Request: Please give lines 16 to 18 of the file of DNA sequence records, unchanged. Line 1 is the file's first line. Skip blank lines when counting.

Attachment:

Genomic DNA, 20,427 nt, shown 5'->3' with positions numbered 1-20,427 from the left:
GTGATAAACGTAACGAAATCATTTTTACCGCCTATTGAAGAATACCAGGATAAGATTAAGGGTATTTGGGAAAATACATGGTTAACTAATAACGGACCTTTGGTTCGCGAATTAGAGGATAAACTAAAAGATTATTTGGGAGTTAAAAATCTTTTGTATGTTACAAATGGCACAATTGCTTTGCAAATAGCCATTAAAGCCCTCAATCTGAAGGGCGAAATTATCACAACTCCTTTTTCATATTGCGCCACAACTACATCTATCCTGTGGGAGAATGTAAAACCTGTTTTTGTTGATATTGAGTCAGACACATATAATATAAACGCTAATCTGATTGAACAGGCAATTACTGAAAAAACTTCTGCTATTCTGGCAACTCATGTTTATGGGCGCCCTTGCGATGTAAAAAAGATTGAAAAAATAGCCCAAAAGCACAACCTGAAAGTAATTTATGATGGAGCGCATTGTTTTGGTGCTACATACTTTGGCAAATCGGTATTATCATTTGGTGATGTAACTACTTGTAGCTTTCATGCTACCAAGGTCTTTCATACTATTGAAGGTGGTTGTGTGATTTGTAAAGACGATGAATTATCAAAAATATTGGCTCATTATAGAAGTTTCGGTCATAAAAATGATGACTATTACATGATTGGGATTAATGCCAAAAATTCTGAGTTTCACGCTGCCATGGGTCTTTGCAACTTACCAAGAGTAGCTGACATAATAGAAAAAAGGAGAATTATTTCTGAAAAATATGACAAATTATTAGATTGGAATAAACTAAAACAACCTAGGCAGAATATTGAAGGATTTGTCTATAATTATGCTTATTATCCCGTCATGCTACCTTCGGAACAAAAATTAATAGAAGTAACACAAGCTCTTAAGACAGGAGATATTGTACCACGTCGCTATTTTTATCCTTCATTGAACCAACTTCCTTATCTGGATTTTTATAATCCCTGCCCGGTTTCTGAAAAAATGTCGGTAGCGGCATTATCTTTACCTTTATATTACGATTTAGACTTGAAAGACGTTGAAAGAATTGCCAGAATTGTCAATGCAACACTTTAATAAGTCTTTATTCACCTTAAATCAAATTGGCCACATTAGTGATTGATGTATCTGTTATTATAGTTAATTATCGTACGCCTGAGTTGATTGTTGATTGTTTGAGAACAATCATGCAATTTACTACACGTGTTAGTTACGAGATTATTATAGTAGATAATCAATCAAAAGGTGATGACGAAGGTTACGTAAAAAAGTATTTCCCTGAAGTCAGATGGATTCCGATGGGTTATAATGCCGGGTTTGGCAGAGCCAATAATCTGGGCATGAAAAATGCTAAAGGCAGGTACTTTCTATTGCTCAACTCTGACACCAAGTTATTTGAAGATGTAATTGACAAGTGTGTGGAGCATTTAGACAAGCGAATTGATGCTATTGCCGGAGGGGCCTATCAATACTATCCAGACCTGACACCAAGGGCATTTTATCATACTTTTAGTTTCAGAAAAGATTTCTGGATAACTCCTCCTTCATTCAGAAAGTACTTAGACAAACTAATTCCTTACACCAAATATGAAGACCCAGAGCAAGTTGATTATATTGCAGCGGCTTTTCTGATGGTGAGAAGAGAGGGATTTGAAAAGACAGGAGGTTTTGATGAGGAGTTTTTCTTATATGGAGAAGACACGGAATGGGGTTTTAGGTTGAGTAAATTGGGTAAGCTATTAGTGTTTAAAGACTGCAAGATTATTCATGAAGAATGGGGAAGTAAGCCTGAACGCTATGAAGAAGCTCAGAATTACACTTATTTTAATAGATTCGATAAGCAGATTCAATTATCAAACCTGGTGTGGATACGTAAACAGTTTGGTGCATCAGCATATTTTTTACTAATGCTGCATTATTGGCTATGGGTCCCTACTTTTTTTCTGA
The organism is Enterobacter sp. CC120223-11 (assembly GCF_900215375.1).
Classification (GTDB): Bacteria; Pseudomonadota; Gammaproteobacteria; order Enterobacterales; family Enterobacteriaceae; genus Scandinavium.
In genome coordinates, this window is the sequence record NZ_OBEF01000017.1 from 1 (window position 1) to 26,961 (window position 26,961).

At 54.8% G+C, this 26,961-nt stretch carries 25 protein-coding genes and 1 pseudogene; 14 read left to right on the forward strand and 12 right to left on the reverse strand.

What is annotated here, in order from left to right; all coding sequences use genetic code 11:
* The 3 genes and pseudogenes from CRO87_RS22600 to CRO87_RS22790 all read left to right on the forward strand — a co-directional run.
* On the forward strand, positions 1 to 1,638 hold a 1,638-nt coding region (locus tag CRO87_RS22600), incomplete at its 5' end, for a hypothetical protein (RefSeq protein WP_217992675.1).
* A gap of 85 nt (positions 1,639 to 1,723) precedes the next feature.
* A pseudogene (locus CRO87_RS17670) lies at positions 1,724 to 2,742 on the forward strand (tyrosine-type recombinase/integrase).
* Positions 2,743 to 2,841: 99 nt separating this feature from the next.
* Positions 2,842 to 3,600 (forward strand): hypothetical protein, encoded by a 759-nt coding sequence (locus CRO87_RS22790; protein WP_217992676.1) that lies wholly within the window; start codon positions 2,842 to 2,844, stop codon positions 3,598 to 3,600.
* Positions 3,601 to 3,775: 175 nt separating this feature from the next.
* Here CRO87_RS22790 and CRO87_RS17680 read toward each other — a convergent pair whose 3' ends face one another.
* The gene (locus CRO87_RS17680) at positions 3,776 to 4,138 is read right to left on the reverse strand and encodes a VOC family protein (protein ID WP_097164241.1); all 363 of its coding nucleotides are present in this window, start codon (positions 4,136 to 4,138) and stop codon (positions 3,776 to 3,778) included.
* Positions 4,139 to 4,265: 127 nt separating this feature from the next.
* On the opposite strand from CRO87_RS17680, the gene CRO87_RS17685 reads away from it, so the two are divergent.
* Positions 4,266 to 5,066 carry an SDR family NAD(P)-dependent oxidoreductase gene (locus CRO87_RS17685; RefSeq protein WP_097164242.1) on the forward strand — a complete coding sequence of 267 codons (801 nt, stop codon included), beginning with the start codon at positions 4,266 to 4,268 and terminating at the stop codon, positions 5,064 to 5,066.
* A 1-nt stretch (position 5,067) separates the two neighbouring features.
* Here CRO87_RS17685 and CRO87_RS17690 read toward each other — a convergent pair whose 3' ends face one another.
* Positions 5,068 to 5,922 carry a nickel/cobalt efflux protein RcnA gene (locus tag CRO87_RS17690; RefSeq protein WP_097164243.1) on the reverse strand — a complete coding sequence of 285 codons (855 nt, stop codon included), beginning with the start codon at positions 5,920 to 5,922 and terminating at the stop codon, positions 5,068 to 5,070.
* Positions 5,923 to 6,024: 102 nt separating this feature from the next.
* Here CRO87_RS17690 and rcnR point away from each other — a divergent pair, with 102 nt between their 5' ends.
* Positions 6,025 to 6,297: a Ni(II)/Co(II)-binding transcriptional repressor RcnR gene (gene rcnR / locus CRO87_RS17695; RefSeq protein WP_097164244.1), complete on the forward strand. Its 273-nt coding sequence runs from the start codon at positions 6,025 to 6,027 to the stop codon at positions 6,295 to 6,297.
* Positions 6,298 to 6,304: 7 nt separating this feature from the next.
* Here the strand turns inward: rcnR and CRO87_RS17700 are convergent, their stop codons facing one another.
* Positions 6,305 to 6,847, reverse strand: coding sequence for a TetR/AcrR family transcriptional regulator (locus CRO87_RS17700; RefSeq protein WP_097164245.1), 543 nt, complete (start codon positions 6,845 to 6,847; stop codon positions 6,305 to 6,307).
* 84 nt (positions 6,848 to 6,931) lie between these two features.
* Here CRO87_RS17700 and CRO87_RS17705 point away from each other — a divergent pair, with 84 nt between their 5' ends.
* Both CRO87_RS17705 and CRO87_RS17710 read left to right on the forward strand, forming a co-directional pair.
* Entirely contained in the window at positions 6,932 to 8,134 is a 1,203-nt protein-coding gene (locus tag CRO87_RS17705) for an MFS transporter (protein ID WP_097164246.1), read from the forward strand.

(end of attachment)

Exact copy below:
* The gene (locus CRO87_RS17680) at positions 3,776 to 4,138 is read right to left on the reverse strand and encodes a VOC family protein (protein ID WP_097164241.1); all 363 of its coding nucleotides are present in this window, start codon (positions 4,136 to 4,138) and stop codon (positions 3,776 to 3,778) included.
* Positions 4,139 to 4,265: 127 nt separating this feature from the next.
* On the opposite strand from CRO87_RS17680, the gene CRO87_RS17685 reads away from it, so the two are divergent.